Preventive of the Decay of Wood.

Manufacturer and Builder 1, 1869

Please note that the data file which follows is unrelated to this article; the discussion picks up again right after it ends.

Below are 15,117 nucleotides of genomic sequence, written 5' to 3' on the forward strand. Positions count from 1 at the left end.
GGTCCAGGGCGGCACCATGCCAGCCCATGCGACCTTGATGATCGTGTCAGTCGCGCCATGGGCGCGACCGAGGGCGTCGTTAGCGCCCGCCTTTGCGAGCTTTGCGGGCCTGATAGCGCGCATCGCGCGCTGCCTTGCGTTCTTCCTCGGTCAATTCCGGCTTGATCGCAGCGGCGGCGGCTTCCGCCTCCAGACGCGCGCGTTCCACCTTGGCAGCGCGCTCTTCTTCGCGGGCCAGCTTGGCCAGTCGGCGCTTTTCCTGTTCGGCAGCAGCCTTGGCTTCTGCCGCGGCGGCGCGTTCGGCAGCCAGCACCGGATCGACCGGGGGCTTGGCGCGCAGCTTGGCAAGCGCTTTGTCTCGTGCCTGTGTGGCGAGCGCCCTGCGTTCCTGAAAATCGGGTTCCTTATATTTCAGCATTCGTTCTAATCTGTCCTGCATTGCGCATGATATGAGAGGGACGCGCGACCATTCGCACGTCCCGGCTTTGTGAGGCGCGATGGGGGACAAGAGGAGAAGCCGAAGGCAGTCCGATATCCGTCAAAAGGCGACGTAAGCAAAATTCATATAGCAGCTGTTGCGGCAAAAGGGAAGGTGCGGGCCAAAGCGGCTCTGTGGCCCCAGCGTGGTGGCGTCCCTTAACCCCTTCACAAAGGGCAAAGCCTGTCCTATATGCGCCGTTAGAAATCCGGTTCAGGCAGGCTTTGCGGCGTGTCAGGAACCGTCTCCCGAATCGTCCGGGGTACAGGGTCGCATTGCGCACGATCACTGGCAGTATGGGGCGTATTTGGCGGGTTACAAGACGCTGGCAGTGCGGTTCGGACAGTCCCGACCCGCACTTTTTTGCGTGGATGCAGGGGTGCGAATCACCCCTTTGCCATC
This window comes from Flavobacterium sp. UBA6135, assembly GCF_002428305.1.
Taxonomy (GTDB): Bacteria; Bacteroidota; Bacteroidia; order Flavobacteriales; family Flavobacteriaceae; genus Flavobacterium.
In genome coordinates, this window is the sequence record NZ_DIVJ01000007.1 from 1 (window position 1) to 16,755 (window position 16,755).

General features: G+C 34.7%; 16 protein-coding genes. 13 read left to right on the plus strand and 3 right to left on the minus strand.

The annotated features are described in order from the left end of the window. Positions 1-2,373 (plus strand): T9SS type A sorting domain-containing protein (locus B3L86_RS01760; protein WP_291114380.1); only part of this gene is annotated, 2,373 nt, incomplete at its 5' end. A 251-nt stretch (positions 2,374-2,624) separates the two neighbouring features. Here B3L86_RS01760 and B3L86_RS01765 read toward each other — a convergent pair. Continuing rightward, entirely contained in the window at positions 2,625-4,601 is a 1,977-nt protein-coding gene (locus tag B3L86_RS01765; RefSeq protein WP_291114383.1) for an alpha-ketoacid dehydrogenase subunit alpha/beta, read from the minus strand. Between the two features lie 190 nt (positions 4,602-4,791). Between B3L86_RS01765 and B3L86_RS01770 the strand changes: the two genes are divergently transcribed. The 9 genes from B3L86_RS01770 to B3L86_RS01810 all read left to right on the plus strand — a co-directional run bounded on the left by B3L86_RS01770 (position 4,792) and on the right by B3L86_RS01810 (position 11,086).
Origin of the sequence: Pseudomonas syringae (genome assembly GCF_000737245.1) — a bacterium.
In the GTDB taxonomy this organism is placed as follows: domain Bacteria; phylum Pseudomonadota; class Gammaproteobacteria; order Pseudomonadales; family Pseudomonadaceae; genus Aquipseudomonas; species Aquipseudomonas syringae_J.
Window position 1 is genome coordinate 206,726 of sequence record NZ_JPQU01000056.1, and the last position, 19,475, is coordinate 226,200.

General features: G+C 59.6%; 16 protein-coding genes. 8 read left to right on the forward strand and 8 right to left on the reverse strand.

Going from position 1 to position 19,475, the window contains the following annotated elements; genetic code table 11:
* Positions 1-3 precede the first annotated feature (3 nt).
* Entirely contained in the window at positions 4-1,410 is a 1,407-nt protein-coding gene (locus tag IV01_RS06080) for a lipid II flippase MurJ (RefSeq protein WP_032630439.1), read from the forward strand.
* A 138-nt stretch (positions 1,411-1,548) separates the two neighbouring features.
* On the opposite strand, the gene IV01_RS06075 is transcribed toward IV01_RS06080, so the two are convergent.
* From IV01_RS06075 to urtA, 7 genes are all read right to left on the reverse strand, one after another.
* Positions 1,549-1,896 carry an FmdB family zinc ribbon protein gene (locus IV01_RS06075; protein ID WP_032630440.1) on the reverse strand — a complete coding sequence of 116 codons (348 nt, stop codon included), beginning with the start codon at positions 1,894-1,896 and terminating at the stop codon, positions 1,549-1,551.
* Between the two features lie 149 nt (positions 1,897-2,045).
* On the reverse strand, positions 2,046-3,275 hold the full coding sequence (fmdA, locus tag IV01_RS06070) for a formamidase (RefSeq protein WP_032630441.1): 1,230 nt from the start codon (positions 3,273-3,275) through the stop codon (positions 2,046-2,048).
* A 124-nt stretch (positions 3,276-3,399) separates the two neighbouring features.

Experiments have been carried on in Paris for a long time in the intent of finding out a means of preserving palings, posts, etc., from decay. As the result of a five years' experience, a paint is recommended which at the same time possesses the advantage of being impervious to water. It is composed of fifty parts of tar, forty parts of finely-cryshed chalk, five hundred parts of fine, white, hard sand, four parts of linseed oil, one part of the red oxide of copper in its native state, and finally, one part of sulphuric acid. In order to manufacture the paint from this multiplicity of materials, teh tar, chalk, sand and oil are first heated in an iron kettle; the oxide and sulphuric acid are then added with a good deal of precaution. The mass is then very carefully mixed. It is now ready for use, and must be applied while hot. In coating the timber, a stiff brush is used. If it is found upon using that the mixture is not liquid enough, a little more linseed oil should be used. After this paint has cooled and dried, t forms a coating or varnish as hard as stone.

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